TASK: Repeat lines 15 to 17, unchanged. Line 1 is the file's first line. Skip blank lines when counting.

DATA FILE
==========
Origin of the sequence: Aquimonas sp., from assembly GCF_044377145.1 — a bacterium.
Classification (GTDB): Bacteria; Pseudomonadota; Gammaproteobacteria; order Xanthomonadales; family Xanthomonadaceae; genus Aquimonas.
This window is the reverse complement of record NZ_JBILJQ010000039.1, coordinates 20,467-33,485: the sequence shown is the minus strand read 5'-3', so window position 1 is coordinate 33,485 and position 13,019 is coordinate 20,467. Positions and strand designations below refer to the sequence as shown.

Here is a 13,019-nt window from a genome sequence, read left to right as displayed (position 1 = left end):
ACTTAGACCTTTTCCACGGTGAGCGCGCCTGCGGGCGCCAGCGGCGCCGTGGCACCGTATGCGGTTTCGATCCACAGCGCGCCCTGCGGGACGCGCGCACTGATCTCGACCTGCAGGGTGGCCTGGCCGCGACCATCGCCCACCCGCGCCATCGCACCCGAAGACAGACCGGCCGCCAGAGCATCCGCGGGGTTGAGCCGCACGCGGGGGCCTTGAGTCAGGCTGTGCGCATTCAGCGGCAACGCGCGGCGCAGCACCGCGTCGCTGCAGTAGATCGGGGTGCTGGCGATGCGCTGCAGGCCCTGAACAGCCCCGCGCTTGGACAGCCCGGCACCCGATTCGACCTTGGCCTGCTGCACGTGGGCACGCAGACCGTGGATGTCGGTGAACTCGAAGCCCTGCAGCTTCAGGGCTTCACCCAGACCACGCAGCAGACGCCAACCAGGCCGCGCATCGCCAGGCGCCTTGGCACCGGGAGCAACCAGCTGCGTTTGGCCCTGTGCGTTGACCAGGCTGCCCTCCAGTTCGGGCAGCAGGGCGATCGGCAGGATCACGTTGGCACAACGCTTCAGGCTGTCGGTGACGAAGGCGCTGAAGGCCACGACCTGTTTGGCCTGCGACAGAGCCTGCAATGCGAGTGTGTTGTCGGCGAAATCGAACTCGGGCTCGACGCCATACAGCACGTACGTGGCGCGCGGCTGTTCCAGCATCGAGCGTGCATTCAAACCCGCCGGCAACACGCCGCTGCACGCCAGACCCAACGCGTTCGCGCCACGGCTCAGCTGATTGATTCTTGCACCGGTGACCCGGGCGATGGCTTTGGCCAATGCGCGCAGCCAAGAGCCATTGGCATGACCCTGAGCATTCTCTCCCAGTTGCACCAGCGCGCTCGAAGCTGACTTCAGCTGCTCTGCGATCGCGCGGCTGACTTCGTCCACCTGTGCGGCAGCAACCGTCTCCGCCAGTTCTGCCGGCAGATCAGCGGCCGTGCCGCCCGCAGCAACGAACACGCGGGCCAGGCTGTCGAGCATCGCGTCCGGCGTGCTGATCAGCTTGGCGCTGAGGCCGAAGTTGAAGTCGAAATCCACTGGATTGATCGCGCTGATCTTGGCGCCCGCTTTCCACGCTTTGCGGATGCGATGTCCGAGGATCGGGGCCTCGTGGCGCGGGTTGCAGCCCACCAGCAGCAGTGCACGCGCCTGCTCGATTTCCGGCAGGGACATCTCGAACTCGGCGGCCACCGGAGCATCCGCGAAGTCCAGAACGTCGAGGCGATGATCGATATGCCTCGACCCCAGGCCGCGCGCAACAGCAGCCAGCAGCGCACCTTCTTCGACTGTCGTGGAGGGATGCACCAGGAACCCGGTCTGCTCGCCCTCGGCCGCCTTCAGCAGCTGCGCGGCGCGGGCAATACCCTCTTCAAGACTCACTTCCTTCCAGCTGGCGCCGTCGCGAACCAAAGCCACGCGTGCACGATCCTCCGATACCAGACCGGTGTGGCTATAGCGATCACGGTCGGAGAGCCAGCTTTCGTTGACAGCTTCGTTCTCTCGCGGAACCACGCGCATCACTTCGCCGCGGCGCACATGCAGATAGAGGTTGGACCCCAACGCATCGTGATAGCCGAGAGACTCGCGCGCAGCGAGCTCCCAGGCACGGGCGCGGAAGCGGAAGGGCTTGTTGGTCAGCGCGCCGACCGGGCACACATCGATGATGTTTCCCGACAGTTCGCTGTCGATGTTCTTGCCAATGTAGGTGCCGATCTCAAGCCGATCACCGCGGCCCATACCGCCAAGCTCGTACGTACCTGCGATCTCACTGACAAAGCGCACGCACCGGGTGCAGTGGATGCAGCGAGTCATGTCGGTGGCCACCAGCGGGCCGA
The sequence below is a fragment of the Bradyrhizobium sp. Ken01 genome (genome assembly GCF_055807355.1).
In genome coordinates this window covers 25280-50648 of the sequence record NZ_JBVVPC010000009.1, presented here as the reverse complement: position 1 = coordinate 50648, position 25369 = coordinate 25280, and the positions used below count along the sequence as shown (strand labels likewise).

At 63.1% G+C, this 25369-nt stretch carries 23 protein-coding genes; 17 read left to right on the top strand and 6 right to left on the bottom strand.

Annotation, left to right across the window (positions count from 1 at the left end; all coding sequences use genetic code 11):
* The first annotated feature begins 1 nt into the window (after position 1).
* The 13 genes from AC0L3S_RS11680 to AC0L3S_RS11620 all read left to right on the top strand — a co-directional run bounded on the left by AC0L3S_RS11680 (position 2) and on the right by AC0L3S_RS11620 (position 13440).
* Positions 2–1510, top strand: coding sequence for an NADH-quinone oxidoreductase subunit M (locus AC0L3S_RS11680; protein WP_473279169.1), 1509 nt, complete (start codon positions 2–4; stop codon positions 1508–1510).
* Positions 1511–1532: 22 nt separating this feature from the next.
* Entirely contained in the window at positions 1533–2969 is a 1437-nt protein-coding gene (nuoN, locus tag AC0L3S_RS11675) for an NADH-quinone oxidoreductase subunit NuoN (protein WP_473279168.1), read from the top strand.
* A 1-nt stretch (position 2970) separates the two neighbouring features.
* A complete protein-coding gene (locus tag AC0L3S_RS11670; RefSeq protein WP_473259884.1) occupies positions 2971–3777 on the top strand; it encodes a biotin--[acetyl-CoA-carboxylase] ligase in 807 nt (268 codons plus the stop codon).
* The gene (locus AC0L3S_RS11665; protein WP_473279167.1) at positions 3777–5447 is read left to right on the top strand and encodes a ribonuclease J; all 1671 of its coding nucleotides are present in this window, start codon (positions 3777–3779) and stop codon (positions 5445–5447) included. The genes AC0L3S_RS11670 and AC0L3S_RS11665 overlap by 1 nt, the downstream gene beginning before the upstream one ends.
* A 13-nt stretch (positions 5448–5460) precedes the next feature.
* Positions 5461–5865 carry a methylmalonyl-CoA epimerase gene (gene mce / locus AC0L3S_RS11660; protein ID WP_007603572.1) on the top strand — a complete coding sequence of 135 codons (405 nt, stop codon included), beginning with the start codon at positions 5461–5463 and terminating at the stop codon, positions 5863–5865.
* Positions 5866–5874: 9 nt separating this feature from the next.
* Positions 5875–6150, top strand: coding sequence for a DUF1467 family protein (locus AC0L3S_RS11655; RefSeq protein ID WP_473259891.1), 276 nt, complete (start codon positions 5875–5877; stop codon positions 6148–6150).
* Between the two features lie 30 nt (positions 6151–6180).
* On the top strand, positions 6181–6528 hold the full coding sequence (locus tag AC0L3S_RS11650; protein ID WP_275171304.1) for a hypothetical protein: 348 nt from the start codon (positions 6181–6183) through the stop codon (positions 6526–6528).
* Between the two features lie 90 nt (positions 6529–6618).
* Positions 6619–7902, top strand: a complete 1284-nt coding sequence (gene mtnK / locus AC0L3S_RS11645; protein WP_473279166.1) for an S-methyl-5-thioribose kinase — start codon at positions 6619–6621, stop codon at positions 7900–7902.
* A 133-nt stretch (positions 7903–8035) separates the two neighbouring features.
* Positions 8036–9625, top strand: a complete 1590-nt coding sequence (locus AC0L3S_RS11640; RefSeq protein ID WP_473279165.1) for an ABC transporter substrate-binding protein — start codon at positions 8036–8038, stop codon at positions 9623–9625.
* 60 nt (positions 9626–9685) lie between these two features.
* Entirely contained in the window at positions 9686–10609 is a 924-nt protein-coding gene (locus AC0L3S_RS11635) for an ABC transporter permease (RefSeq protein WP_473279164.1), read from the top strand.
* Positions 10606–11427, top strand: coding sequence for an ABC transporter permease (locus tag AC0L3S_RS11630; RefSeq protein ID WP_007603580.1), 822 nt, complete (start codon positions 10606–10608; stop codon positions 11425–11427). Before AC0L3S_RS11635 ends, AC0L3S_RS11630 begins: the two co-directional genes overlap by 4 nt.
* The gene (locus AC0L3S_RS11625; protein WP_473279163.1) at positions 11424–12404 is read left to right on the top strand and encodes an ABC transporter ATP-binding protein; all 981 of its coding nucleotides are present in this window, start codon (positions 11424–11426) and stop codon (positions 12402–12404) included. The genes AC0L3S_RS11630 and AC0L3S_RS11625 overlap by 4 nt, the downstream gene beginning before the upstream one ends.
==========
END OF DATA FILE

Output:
* A 1-nt stretch (position 2970) separates the two neighbouring features.
* A complete protein-coding gene (locus tag AC0L3S_RS11670; RefSeq protein WP_473259884.1) occupies positions 2971–3777 on the top strand; it encodes a biotin--[acetyl-CoA-carboxylase] ligase in 807 nt (268 codons plus the stop codon).
* The gene (locus AC0L3S_RS11665; protein WP_473279167.1) at positions 3777–5447 is read left to right on the top strand and encodes a ribonuclease J; all 1671 of its coding nucleotides are present in this window, start codon (positions 3777–3779) and stop codon (positions 5445–5447) included. The genes AC0L3S_RS11670 and AC0L3S_RS11665 overlap by 1 nt, the downstream gene beginning before the upstream one ends.